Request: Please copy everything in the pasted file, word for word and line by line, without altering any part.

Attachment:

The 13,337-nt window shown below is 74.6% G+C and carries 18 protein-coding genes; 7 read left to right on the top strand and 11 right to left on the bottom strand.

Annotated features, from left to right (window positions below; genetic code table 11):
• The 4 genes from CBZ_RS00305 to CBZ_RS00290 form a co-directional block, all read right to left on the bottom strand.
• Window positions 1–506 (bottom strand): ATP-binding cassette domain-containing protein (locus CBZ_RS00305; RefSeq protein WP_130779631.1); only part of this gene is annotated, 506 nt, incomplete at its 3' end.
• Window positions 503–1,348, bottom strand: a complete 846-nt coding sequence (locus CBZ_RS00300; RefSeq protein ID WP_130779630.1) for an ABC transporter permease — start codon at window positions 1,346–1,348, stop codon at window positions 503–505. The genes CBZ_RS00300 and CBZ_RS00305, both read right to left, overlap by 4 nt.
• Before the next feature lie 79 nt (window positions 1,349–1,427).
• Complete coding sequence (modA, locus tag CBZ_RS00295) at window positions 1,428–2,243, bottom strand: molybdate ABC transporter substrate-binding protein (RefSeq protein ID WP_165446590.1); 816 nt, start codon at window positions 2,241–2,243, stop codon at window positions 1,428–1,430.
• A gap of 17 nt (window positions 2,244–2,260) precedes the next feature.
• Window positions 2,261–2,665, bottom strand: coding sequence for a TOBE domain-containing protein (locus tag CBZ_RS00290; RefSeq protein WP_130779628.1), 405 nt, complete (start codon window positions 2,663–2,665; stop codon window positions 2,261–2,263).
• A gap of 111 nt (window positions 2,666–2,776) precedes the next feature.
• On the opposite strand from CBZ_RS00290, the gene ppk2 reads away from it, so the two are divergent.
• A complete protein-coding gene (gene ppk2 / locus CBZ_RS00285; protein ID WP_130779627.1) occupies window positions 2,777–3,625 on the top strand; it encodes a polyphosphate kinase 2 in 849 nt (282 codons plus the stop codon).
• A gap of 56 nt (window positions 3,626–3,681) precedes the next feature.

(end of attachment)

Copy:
The 13,337-nt window shown below is 74.6% G+C and carries 18 protein-coding genes; 7 read left to right on the top strand and 11 right to left on the bottom strand.

Annotated features, from left to right (window positions below; genetic code table 11):
• The 4 genes from CBZ_RS00305 to CBZ_RS00290 form a co-directional block, all read right to left on the bottom strand.
• Window positions 1–506 (bottom strand): ATP-binding cassette domain-containing protein (locus CBZ_RS00305; RefSeq protein WP_130779631.1); only part of this gene is annotated, 506 nt, incomplete at its 3' end.
• Window positions 503–1,348, bottom strand: a complete 846-nt coding sequence (locus CBZ_RS00300; RefSeq protein ID WP_130779630.1) for an ABC transporter permease — start codon at window positions 1,346–1,348, stop codon at window positions 503–505. The genes CBZ_RS00300 and CBZ_RS00305, both read right to left, overlap by 4 nt.
• Before the next feature lie 79 nt (window positions 1,349–1,427).
• Complete coding sequence (modA, locus tag CBZ_RS00295) at window positions 1,428–2,243, bottom strand: molybdate ABC transporter substrate-binding protein (RefSeq protein ID WP_165446590.1); 816 nt, start codon at window positions 2,241–2,243, stop codon at window positions 1,428–1,430.
• A gap of 17 nt (window positions 2,244–2,260) precedes the next feature.
• Window positions 2,261–2,665, bottom strand: coding sequence for a TOBE domain-containing protein (locus tag CBZ_RS00290; RefSeq protein WP_130779628.1), 405 nt, complete (start codon window positions 2,663–2,665; stop codon window positions 2,261–2,263).
• A gap of 111 nt (window positions 2,666–2,776) precedes the next feature.
• On the opposite strand from CBZ_RS00290, the gene ppk2 reads away from it, so the two are divergent.
• A complete protein-coding gene (gene ppk2 / locus CBZ_RS00285; protein ID WP_130779627.1) occupies window positions 2,777–3,625 on the top strand; it encodes a polyphosphate kinase 2 in 849 nt (282 codons plus the stop codon).
• A gap of 56 nt (window positions 3,626–3,681) precedes the next feature.